Happy New Year and welcome to 1996 chiropractic's 101st year! As you can readily see, I am not Dr. Fysh. Peter is taking a well-deserved sabbatical from this column to finish the book he and I are writing on pediatrics. In addition, he and his wife, Maggie, will have the opportunity to enjoy some time in their new home. Best of luck to you, Peter and Maggie, in 1996. We look forward to your return to the column in 1997.
This year is going to be a terrific year for chiropractic, and I believe, chiropractic pediatrics in particular. I think it is important to talk a little about the state of chiropractic pediatrics. We've arrived at a significant milepost: the first diplomates in chiropractic pediatrics will graduate this year. The leadership of the International Chiropractors Association took the bold step over seven years ago to draw up the plans for the diplomate in pediatrics. Together with Palmer College, the first diplomates will be in practice, setting aside the critics who feel that we are not sufficiently educated or capable of taking care of children. The truth of the matter is that chiropractors have been taking care of children for 101 years: it's a part of our heritage, our training and a large part of our future. FCER too has taken a bold step in funding some of the most aggressive research projects with respect to pediatrics in the history of the profession. Some of the preliminary work is outstanding. With such topics as otitis media, asthma, headaches and the like, I have no doubt that their research will redefine and edify what we already know about chiropractic: that it has tremendous breadth, scope and efficacy.
As we look at pediatrics one might say, "This is all well and good, but where does chiropractic pediatrics fit in with managed care? How are we ever going to be paid to take care of children when we have a hard time getting 'back care' covered in a managed care world?" The truth of this is that in a managed care world, the bottom line is dollars. Dollars dictate what happens and what does not.
For the first time in its history, the allopathic medical model is being examined, not from the viewpoint of science, not from the viewpoint of clinical practice, nor from the viewpoint of hard evidence of efficacy, but from the perspective of dollars and cents. So now dollars and cents equals SENSE. The allopathic model of care has flaws: it always has. If it were the perfect system, there would be no other system. For that matter if chiropractic were perfect, it too would be the only system. However, each system needs the other. In Don Peterson's editorial, "The Farmer and the Cowman Should be Friends" (January 1, 1996 "DC") he spoke about our getting along with the allopaths. We do need to get along, and we need each other. Unfortunately, many of us believe that to get along means to become alike and that is the furthest thing from the truth. Chiropractors are educated to a great degree in referring to other practitioners when necessary. It's part of our training, and it's stressed and emphasized again and again. The medical model for the most part almost precludes by its very nature referral outside of its system. The medics have been educated to believe that their system is the only system, hence the use of the word "alternative." While indeed we are an alternative system, our system stands side by side, not behind, not incorporated, but together.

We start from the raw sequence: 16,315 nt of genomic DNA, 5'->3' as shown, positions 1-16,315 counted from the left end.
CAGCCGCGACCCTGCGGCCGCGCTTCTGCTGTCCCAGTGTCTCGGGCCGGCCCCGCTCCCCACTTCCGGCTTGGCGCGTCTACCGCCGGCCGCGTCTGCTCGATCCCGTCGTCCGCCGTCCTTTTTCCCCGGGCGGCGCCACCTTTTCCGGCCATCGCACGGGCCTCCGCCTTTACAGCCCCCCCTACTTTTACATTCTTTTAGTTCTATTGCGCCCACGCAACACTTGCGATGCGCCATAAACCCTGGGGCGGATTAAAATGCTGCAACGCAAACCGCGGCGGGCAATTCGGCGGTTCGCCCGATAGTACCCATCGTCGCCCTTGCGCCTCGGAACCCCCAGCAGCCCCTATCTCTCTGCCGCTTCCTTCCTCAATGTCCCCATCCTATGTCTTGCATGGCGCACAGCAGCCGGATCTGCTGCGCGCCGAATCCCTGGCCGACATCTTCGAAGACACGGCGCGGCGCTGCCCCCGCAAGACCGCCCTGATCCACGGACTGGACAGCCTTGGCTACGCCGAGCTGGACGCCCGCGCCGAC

Now because of managed care the medics will be forced to look at what works and what doesn't. When their strategies fail, or when they have no strategy, or their strategies are not cost effective, the "money people" will most likely force the allopaths to put their patients into the care of other practitioners including chiropractors, where a treatment is more clinically efficacious, more cost effective, and produces greater patient satisfaction. This was supposed to happen after the Wilk et al., trial. It happened some, but not enough. Now I believe that it will happen and it will be as true for the care of low back pain, as it will be ultimately for otitis media and a myriad of other conditions.
Most recently I have been appointed to the chiropractic board of the Oxford Health Plan Insurance Co. That board will begin this week to set parameters for the inclusion of chiropractic into their system of reimbursement. Oxford has been labeled the #1 insurance company in patient satisfaction by two reliable independent surveys. Does it make sense that they would look to chiropractic? Of course it does. And does it make sense that they would ask a "pediatric chiropractor" to be part of a four-member board? I believe that it does. They are looking into the future, so should we!
We have some wonderful areas of chiropractic pediatric research coming to the forefront of the profession. In addition, with the publication this month of the ICA Pediatric Council's Journal of Clinical Chiropractic Pediatrics, the first peer reviewed journal in the profession devoted strictly to pediatrics, a body of information will be gathered that will be invaluable to the profession. This information will no doubt be the foundation for future research as chiropractic pediatrics becomes part of every chiropractors office, just as orthopedics and neurology are today. Despite the doomsday pundits, and despite all the scrambling for the managed care market, chiropractic will no doubt find its place. It may even find itself in places it never thought it could be. Chiropractic pediatrics is an exciting and wonderful place for the profession to look to the future.
Joan Fallon, DC
New Rochelle, New York
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